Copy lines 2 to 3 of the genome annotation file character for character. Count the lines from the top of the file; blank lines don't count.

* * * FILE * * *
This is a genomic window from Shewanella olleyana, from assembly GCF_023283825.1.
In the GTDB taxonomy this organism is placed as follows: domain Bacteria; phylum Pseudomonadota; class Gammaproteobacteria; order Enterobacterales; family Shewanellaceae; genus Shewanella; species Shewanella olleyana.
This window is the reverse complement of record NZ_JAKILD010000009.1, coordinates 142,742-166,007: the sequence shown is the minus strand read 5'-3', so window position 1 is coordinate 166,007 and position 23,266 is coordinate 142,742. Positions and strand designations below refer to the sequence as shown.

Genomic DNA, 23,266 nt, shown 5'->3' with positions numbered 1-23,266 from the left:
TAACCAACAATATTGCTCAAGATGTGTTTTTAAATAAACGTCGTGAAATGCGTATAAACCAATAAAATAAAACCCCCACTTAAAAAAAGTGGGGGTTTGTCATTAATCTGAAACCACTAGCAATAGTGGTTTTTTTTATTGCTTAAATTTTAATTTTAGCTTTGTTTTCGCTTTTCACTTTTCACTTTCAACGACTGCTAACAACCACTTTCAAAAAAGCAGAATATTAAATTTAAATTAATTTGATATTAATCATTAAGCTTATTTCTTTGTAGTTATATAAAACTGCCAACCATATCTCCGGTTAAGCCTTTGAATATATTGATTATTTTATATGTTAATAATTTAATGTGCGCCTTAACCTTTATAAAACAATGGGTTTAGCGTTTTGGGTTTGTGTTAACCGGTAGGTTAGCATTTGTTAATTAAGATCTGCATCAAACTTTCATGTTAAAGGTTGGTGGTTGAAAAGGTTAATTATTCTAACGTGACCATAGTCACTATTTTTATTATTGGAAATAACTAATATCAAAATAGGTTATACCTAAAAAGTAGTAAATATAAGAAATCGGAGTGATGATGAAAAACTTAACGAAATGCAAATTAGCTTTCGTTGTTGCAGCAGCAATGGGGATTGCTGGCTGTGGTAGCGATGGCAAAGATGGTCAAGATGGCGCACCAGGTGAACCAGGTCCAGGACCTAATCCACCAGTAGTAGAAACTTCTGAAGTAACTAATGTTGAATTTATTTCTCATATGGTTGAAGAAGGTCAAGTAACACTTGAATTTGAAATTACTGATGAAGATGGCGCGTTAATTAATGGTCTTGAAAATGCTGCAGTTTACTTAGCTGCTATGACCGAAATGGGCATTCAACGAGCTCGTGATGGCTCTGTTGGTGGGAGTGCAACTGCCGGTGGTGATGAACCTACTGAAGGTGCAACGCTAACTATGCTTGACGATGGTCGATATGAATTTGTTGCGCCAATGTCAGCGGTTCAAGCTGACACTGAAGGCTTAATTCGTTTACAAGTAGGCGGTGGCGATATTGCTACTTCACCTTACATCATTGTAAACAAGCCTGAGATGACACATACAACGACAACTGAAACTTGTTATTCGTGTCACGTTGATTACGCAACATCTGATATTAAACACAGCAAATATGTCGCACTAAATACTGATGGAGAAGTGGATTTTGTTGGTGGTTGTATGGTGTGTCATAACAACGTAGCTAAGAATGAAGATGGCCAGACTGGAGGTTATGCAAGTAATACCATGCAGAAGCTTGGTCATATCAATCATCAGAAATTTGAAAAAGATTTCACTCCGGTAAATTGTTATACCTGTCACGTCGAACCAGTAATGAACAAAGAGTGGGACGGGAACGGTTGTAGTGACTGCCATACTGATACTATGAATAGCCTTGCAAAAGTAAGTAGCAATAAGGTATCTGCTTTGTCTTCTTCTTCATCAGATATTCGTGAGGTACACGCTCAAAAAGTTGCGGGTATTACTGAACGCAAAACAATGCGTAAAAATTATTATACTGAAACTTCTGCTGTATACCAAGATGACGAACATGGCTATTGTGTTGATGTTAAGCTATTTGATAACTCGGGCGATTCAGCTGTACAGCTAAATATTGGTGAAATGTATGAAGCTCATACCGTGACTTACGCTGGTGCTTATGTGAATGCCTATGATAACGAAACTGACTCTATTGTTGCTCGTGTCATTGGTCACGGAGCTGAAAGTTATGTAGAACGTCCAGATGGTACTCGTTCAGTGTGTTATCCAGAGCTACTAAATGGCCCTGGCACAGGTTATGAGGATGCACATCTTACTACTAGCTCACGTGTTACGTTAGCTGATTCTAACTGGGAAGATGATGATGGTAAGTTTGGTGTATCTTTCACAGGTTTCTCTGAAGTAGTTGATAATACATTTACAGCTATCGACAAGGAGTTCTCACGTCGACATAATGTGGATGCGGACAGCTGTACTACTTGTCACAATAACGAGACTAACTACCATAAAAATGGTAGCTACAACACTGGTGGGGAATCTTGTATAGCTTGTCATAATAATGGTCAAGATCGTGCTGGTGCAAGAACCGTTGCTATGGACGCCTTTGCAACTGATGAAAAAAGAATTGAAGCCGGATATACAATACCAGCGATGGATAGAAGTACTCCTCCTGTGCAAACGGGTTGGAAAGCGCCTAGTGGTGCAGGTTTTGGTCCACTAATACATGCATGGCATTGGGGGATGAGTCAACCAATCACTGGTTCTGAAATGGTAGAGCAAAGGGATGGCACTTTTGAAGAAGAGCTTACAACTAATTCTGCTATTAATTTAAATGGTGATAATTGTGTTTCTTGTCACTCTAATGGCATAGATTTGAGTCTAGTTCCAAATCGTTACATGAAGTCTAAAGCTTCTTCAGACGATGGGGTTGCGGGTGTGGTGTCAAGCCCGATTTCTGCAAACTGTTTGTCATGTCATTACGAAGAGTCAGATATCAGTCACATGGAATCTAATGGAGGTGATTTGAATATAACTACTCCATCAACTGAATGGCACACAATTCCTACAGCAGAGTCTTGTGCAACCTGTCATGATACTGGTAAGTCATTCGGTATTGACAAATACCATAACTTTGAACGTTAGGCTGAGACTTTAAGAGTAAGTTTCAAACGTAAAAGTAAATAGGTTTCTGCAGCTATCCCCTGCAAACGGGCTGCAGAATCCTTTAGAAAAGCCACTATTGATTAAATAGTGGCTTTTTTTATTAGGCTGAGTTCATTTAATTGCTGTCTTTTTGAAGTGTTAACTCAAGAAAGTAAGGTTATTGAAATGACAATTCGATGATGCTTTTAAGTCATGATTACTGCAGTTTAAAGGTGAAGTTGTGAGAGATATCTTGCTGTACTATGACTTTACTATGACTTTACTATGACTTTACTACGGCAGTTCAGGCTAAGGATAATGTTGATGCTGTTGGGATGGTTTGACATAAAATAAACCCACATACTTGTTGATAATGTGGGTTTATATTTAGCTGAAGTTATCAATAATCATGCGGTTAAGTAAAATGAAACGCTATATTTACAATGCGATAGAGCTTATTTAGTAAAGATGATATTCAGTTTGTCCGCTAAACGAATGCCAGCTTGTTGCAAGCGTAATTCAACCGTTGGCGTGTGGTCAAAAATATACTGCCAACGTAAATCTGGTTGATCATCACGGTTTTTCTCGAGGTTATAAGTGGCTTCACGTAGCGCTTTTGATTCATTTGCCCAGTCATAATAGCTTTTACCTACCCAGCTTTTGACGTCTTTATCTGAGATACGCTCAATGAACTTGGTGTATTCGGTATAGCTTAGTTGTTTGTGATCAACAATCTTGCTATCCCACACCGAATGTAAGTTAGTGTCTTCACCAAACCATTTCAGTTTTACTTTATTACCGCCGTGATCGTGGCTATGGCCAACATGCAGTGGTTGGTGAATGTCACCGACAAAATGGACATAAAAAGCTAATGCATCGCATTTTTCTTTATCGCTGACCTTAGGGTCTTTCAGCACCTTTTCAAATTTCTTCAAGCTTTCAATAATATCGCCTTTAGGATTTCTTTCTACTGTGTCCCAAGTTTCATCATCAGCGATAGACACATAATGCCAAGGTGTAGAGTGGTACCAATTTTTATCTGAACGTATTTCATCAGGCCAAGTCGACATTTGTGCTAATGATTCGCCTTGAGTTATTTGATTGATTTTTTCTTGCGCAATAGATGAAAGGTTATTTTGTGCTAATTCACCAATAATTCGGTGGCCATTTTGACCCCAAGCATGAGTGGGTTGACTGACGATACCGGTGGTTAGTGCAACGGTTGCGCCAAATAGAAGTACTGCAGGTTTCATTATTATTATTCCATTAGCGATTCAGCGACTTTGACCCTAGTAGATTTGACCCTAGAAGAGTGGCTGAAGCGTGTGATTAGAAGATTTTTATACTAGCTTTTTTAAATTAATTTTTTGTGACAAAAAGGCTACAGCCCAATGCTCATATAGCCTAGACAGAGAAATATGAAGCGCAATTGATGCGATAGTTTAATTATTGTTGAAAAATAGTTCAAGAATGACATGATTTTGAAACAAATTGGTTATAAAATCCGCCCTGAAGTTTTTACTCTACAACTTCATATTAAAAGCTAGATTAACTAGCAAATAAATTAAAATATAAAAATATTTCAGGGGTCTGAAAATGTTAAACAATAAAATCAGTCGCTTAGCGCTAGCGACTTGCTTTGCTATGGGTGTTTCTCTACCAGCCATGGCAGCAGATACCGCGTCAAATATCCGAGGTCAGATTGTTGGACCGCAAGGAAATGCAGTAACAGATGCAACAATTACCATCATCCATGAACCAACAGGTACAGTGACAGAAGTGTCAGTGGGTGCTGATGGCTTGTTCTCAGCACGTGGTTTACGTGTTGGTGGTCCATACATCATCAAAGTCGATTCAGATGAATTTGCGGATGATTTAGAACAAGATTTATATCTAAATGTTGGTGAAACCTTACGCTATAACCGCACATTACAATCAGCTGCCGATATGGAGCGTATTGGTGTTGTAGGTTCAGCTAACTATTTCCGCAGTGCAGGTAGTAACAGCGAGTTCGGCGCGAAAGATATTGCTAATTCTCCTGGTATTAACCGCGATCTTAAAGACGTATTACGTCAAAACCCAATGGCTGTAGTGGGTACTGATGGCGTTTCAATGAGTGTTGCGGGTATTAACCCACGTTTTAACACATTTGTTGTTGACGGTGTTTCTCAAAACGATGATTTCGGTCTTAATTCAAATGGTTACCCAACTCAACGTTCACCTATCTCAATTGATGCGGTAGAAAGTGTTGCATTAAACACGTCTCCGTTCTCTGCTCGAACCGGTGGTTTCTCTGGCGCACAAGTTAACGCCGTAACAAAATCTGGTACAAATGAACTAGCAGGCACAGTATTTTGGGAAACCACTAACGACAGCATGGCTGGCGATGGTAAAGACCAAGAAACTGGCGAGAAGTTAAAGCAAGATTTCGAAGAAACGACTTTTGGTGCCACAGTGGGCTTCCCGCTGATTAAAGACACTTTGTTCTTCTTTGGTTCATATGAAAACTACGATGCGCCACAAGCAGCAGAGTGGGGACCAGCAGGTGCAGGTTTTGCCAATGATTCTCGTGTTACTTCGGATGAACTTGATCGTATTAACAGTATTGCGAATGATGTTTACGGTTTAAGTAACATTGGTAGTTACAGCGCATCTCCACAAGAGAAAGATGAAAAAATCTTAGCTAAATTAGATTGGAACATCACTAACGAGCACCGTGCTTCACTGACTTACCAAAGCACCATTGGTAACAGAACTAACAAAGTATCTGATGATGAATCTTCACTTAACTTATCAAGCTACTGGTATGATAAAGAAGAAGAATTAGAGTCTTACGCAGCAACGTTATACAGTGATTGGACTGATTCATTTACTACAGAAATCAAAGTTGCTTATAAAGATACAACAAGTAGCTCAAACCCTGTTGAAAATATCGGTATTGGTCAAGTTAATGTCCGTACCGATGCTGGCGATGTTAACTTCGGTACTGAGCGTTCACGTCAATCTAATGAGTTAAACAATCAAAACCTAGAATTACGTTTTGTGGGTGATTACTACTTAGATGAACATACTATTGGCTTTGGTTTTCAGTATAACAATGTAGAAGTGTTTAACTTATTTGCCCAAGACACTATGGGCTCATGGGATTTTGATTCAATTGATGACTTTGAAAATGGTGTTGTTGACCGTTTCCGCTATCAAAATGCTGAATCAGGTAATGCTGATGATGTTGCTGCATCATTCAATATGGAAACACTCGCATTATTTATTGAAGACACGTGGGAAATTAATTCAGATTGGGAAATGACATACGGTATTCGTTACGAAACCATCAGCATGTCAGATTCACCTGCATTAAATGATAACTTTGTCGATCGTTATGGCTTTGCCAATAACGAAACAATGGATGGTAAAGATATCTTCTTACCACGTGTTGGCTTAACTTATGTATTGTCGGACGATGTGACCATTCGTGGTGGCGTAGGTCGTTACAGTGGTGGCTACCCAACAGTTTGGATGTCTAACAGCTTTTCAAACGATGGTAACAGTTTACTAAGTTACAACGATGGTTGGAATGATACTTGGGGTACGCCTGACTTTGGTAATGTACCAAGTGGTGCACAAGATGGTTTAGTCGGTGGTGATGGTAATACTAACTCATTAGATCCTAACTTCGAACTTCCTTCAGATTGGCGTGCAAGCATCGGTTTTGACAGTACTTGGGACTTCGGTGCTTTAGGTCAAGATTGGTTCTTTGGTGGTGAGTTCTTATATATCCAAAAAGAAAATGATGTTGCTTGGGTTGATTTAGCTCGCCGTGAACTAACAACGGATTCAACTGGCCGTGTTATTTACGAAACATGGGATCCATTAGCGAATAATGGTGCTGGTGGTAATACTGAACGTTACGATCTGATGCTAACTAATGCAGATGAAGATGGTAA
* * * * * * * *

In the GTDB taxonomy this organism is placed as follows: domain Bacteria; phylum Pseudomonadota; class Gammaproteobacteria; order Enterobacterales; family Shewanellaceae; genus Shewanella; species Shewanella olleyana.
This window is the reverse complement of record NZ_JAKILD010000009.1, coordinates 142,742-166,007: the sequence shown is the minus strand read 5'-3', so window position 1 is coordinate 166,007 and position 23,266 is coordinate 142,742. Positions and strand designations below refer to the sequence as shown.